In just a short period of time, at least in Spain, the Social Media Manager figure is being almost compulsively requested by many companies and brands. This position, also known as Community Manager is, in my opinion, being treated with very little warmth, and, in some cases, as an inconvenient necessity.
On one hand, business managers do not have a good understanding of this ‘vacancy’, but feel that if they don’t have it, they can lose precious time against the competition, and on the other hand, people in these roles are being considered in the best of cases, as mileuristas (a person with a monthly salary of €1000), when not interns, that actually are there to learn and never to teach, although the issue of recent grads undoubtedly merits a separate chapter.
Leaving Anglicisms for another day, the Social Media Manager of the company is the one that has in its hands the power of the brand image, the performance, the products, the opinions, in short, the key to the closet from where we are going to dress up the presentation for the client in an increasingly bigger arena, the Internet, which, lest we forget, has surpassed the very television with respect to user’s consumption time. The person that finally covers this strategic position-nowadays announced on Infojobs though personally I believe that because of its complexity and sensitivity it should be requested by a Headhunter- What should he do? Or better yet, who should it be? We’ll try to answer these two questions:
Who should be the Social Media Manager in a company? First, this person should be ‘popular’, yes this adjective so tacky and so American, ‘popular’, or at least come across that way. There are numerous examples of network gurus that give off a certain aura of having been “ousted from the class”. These may be scholars, writers, daring, or whatever you want but these people are not good enough to fill this position: “how are you going to be the social image of anything when you have fewer friends that Gargamel”? Certainly, it’s hard to find this out in an interview, however you should know through intuition. Secondly, the candidate, I understand, must have proven communication skills, which means, that in no case can it be that person inside the organization who cannot communicate with those around him, much less if those that surround him have a lower ‘ranking’ in the hierarchy. If he were to come from the outside, once more, it’s hard to recognize this trait, hence the search should and must be professionally done. Third, lastly, taking for granted, we should be in front of a profound connoisseur, or better yet, a lover of everything that has to do with the Internet, mobility and a long list of anything that you can think of, understanding, of course, that he speaks English, German or Chinese, depending on the needs that we are going to find in the next point.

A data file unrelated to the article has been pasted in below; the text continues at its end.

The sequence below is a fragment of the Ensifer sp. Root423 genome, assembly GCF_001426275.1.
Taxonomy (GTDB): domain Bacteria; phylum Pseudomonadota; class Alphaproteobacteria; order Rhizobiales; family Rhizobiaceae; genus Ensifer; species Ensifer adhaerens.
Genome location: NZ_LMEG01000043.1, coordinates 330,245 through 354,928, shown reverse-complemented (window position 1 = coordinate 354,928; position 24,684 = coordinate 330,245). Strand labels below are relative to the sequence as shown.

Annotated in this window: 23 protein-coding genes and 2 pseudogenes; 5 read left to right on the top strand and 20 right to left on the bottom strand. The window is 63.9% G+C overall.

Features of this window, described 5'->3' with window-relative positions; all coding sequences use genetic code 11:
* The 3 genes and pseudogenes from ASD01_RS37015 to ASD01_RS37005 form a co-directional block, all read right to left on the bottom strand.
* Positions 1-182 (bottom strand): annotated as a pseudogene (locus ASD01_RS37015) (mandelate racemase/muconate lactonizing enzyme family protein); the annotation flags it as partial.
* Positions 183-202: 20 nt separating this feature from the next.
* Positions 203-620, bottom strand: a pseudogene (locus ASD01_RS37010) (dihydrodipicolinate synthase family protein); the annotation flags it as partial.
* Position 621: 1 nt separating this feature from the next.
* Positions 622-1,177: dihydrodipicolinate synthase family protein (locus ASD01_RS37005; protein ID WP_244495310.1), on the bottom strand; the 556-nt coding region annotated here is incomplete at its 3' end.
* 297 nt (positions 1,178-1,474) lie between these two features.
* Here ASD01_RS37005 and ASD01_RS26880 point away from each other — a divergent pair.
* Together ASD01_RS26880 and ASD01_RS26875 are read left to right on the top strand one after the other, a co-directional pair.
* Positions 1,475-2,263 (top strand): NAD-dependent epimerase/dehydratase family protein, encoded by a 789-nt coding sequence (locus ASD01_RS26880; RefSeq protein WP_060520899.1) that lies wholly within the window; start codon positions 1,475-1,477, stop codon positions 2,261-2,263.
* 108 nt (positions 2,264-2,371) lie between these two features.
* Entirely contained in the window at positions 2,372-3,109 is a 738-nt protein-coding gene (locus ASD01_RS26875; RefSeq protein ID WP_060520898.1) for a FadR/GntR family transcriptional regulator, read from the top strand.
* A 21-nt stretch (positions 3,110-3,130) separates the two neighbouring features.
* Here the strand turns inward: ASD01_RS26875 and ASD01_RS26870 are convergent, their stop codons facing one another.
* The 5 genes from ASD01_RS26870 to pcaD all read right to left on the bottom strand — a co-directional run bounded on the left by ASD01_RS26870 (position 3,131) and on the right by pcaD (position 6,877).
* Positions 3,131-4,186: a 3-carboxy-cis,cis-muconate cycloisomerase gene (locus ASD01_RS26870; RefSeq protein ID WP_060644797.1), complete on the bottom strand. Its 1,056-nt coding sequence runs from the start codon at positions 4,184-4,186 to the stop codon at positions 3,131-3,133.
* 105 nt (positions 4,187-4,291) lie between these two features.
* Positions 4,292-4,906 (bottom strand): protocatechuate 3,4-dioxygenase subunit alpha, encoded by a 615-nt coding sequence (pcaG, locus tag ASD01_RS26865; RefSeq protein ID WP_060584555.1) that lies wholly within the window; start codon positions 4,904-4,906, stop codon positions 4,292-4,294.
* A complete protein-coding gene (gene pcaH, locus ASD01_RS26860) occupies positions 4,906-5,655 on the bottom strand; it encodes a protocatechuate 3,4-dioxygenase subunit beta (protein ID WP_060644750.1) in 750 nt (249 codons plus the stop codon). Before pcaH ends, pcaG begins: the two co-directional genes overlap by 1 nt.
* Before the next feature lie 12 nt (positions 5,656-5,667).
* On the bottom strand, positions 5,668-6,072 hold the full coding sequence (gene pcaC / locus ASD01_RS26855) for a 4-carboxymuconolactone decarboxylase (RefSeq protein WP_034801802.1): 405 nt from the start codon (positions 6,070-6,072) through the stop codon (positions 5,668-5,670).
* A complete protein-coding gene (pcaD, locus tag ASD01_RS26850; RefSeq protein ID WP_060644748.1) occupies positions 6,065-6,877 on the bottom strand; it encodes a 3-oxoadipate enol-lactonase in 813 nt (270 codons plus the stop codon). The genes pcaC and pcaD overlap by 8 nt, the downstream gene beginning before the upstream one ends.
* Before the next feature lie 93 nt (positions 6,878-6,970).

Once the perfect candidate is ‘caught’, we would still have something equal to or more complicated left to address: what to do…
What should a Social Media Manager do? Without getting into what tool should be used, it is important to make certain that the brand new assignee with such a rare title, has an in-depth knowledge of the company, the brand, its history, its clients and its market, so, it is essential that he feels close to the CEO, CFO, and other acronyms. In addition he should be reading whatever directory falls in his hands, supporting sales people on their trips to meet customers and learn about product issues and finally, not becoming alienated when spending days with the mail clerk entrusted to deliver mail, newspapers or anything similar, because by doing this he will learn a lot about the people of the institution. Once he knows how the company is run and what its objectives are, our person must, before starting a mad race to 2.0, design an Internet strategy and depending on the features go to one place or to another on the network, and in no case to all. He must select, especially, those that can be serviced, that is, acting bi-directionally on behalf of the company, something frequently overlooked.
We could continue this post by saying if you must “be” on Twitter, Facebook, Tuenti, Digg, Youtube, Xing or Linkedin, try to figure out what would be more convenient, whether to create a blog, a microsite or a survey, as well as identify forums, chats or discussion boards that we should ‘put our nose’ in. But this is so unique and ‘personal’ for each one of the brands that it should be governed by the previously commented and vital viral and social strategy on the Internet that, in many cases goes through a needed and thorough image makeover.